Before there was rock ’n’ roll, pop music topped the charts—and Neil Sedaka was one of the biggest pop stars in the world.
Then came the British Invasion and a decline in Sedaka’s career. However, he eventually found his way back to the top—and Sedaka will be stopping by the McCallum Theatre for two shows, on Saturday, Dec. 6, and on Sunday, Dec. 7.
Sedaka’s musical roots go back to his childhood in Brooklyn, N.Y. His father was a cab-driver, and his mother eventually took a job in a department store so she could pay for a piano, after his music teacher sent a note home suggesting he had an obvious musical gift.
“My parents never had to force me,” Sedaka said during a recent phone interview. “I practiced six hours a day as a child. I loved the piano.”
He eventually won a scholarship to the Juilliard School of Music’s Preparatory Division for Children. He said he had every intention of becoming a classical concert pianist—but then he found pop music.
Sedaka had his first hit single in 1958, when “The Diary,” an original song written with Howard Greenfield, reached No. 14 on the U.S. Billboard chart. In the early ‘60s, numerous songs of his were hits—most notably “Breaking Up Is Hard to Do,” which reached No. 1.
However, soon after The Beatles appeared on The Ed Sullivan Show in 1964, pop music was essentially over. Sedaka said it was a total shock.
“I had five years of Top 10 records, and that was kind of a natural progression,” Sedaka said. “The Everly Brothers, Fats Domino and others, we had about five years. The Beatles came in, and they certainly did change the face of American music, but, of course, it’s a very trendy business. I thought they were very talented, and perhaps it was the end of Neil Sedaka. But I still had a lot of hits in me, a lot of drive, and a lot of ambition.”
During his decline in American popularity the ‘60s, Sedaka remained big in places like the United Kingdom, Australia and Italy; he even released three hit records in Italian. In the early 1970s, Sedaka moved his family to the U.K. Not too long after that, Sedaka met Elton John at a party.
“I was living in London, and I figured if the Beatles were going to come to New York, I was going to go to London,” he said. “I met Elton John, and he was starting (The Rocket Record Company). If it wasn’t for him, I would not have had that incredible comeback in 1975. Sedaka’s Back was the LP, and ‘Laughter in the Rain’ was the first single.
“Laughter in the Rain” became Sedaka’s second No. 1 hit.
“After 13 years off the charts, it was a remarkable comeback,” Sedaka said. “If not for Elton, it wouldn’t have happened.”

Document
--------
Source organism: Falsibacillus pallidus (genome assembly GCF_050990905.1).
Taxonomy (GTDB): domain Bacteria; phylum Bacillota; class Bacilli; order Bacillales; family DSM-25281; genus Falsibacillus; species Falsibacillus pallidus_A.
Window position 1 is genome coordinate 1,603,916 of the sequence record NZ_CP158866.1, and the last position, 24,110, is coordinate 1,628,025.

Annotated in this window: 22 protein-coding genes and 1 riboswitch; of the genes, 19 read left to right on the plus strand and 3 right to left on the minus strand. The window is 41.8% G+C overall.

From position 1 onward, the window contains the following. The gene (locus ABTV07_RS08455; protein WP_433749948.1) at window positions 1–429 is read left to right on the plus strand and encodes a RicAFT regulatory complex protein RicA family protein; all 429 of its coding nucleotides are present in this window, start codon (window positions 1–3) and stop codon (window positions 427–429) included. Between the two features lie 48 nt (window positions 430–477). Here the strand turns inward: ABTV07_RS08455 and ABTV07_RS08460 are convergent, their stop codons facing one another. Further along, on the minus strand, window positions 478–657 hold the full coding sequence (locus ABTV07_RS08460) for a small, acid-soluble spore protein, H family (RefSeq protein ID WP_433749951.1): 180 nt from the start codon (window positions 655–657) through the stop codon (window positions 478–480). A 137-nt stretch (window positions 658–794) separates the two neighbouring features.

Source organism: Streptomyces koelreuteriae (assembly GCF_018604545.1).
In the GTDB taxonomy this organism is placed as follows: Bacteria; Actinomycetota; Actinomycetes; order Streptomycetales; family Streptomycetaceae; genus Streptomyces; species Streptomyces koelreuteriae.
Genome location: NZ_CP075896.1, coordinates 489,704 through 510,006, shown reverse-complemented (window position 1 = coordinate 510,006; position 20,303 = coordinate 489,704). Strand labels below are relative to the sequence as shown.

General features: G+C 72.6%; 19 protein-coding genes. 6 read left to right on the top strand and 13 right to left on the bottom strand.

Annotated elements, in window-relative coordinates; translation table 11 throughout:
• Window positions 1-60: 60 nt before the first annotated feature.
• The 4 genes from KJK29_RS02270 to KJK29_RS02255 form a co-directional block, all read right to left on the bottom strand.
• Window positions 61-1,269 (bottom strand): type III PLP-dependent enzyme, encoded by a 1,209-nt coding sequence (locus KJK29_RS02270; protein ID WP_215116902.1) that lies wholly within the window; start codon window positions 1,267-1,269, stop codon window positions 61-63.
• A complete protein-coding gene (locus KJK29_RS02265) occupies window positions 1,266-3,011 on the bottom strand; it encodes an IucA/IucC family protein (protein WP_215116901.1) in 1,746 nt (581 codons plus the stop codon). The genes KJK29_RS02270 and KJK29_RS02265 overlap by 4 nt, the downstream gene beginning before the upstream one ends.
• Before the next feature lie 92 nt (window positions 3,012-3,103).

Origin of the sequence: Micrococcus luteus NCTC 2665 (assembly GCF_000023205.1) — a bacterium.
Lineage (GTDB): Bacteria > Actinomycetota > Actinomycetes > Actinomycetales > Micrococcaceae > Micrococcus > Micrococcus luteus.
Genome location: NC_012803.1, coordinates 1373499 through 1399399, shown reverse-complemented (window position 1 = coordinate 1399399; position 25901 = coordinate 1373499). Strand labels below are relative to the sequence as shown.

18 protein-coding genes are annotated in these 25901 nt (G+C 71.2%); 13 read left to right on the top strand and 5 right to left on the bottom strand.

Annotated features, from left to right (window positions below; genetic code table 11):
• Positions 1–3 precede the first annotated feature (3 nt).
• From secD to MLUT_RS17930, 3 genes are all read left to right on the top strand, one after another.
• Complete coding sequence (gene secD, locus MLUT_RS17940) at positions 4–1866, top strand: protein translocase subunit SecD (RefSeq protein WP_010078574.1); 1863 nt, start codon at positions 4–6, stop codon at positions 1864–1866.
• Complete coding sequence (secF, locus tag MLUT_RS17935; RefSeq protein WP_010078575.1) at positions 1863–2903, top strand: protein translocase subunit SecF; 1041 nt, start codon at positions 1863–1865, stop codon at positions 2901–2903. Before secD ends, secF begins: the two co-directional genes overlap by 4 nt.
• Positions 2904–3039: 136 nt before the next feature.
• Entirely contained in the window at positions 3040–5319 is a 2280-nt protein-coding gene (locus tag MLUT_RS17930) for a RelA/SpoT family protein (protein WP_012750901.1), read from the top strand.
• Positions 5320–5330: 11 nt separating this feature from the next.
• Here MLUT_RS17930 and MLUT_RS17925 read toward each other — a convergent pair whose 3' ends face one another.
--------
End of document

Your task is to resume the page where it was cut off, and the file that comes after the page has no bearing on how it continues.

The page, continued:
Sedaka and his family lived in the U.K. for four years. He explained why many pop entertainers like himself remained popular over there.
“They have a lot of respect for the original American rock ’n’ rollers,” Sedaka said. “I just finished a sold-out three-week tour there at the Royal Albert Hall.”
Sedaka remains a music-industry powerhouse because he’s such a gifted and prolific songwriter. In fact, he’s written more than 500 songs, including many hits for others.
Is there one song he wrote for someone else that he wishes he’d have kept?
“‘Love Will Keep Us Together,’” he said. “I had it in an album, and I never put it out as a single. But thank goodness, a new group at the time, Captain and Tennille, put it out. It was my first Grammy, and it was the song of the year. I never really wrote for anybody, and I always did the first version. I was fortunate that the great singers always covered my songs, but ‘Love Will Keep Us Together’ is one I certainly should have put out as a single. But their record was better than mine.”
At the age of 75, Sedaka still has a golden voice. While many performers from his era are still performing, their vocal skills have declined. Sedaka explained what keeps his voice intact.
“I don’t go into any smoky rooms, or any loud rooms where I have to shout. I don’t drink iced drinks; I find that cold drinks will affect me. I get enough sleep and enough exercise,” he said. “The more you sing, the better you are.
“If I stop for a few weeks, the first concert is very difficult. It’s like an athlete—you have to keep in shape. If you don’t use it, you’ll lose it.”
Neil Sedaka will perform at 8 p.m., Saturday, Dec. 6; and 3 p.m., Sunday, Dec. 7, at the McCallum Theatre, 73000 Fred Waring Drive, in Palm Desert. Tickets are $59 to $99. For tickets or more information, call 760-340-2787, or visit www.mccallumtheatre.com.